best by maintaining a comprehensive, reliably updated inventory, especially in a large institution. Maintaining a readily accessible inventory can be expedited if all chemicals are bar-coded and records of their status are continuously updated and made available through computer networking (see "Recommendations" below). Manufacturers and vendors of laboratory chemicals also can play an increasingly valuable role by responding to the needs of their customers to reduce the scale of experimentation, maintain continuously updated inventories accessible over networks, and reduce the cost of waste disposal.

The costs of acquisition, storage, and disposal can be minimized by conducting experiments on the smallest practical scale, a practice that also reduces the risk of hazards from exposure, fire, and explosion. Microscale reactions can now be run conveniently with less than 100 milligrams of solids or 100 microliters of liquids, compared with the traditional 10 to 50 grams and 100 to 500 milliliters.

Traditionally, the hazardous properties of chemicals have been regarded as a significant factor in planning experiments only if extreme toxicity or danger from explosion was apparent. The present emphasis on reducing risks and waste of all kinds may suggest the substitution of different solvents or less hazardous synthetic routes. Although it may not always be feasible to improve safety through the use of more benign materials, it is always appropriate to consider the possibility of reducing risks in this way, especially if precedents for the planned work were taken from the older literature, where safety and pollution problems were afforded less weight than is now given to them.


Chapter 5 is a comprehensive manual for the safe handling of hazardous chemicals commonly used in laboratories. Like Chapters 3 and 6, Chapter 5 is intended to be used as a daily reference guide to appropriate standards of professional laboratory performance. In addition to discussing handling of chemicals in a variety of specific circumstances, it addresses issues such as proper protective clothing, good housekeeping, and necessary preparation for accidents and concludes with an alphabetical listing of especially hazardous materials.


Chapter 6 explains how to use the various kinds of equipment associated with handling hazardous chemicals. Although dangers such as electrical shock from bad wiring, falls on flooded floors, or cuts from broken glassware are not unique to the laboratory workplace, their consequences for laboratory personnel can be compounded because of the added hazards of toxicity, flammability, corrosiveness, and reactivity that characterize many chemicals. The accidental dropping of a glass container of a volatile poison or the fire hazard from sparking electrical equipment or switches in the presence of flammable fumes, for example, present potentially serious situations of a kind that must be kept in mind when laboratory experiments are planned and conducted.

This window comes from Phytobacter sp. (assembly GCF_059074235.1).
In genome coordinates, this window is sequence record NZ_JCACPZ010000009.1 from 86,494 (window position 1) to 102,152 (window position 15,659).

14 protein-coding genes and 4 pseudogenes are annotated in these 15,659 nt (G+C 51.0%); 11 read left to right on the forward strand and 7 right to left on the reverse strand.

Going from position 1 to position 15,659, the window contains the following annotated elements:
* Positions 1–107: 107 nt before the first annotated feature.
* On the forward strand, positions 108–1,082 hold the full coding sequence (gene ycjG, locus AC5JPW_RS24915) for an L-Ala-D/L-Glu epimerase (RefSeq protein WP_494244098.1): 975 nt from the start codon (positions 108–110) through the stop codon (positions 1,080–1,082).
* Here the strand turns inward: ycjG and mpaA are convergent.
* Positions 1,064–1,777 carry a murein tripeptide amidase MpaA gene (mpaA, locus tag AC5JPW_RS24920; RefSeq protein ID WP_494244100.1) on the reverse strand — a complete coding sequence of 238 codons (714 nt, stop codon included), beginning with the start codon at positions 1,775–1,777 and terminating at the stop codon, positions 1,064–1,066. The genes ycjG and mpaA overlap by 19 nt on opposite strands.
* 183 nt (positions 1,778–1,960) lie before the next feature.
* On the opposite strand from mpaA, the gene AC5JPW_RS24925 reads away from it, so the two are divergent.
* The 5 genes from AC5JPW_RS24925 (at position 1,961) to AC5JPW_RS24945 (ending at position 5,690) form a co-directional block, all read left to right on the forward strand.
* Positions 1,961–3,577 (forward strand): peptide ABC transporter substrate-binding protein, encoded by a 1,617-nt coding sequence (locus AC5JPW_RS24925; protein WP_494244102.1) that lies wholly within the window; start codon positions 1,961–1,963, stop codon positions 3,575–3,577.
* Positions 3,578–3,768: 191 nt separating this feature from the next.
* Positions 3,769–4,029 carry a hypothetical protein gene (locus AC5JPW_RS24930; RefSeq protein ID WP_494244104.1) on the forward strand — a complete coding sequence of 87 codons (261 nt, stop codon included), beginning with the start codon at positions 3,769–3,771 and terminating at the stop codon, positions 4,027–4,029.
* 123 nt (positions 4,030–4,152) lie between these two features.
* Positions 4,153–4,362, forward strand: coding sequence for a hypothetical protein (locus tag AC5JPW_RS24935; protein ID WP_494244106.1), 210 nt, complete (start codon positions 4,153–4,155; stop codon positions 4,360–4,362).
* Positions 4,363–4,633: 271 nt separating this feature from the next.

The special hazards that accompany the use of electrical equipment (e.g., stirrers, pumps, and heating/ cooling devices), the precautions necessary for handling gases in various containers and systems, and the equipment for dealing with and preventing many kinds of laboratory accidents are discussed in detail.


Concern about the fate of used or unwanted products of chemical reactions has not been a significant part of the traditional culture of laboratory workers. To emphasize the high priority that waste disposal has assumed in modern laboratory operations, the committee was charged to merge the subject matter of Prudent Practices 1983 on the disposal of waste from laboratories with that of Prudent Practices 1981 on the handling of hazardous chemicals in laboratories. Furthermore, it was asked to investigate the especially vexing problems of handling multihazardous chemical, biological, and radioactive waste and to propose recommendations for dealing with it. These are offered in Chapter 7. In view of the crucial role of regulations in dealing with laboratory waste, Chapter 9 on governmental regulation of laboratories should be referred to frequently as background for Chapter 7.

Waste is generally defined as excess, unneeded, or unwanted material. Because these terms are fairly subjective, regulatory agencies have attempted to provide more objective and specific definitions. However, the regulatory viewpoint that a material is waste if it is abandoned or "inherently wastelike" remains inescapably subjective. Although the residues from cleaned-up spills are obviously waste, the point at which a laboratory worker decides that a given chemical is no longer potentially useful may be difficult to define. Once the determination has been made, the waste must be handled within the constraints of legal guidelines that are usually defined according to the nature of the waste (chemical, radioactive, biological), the type and degree of hazard that it presents, and its quantity. Enlightened risk management also dictates

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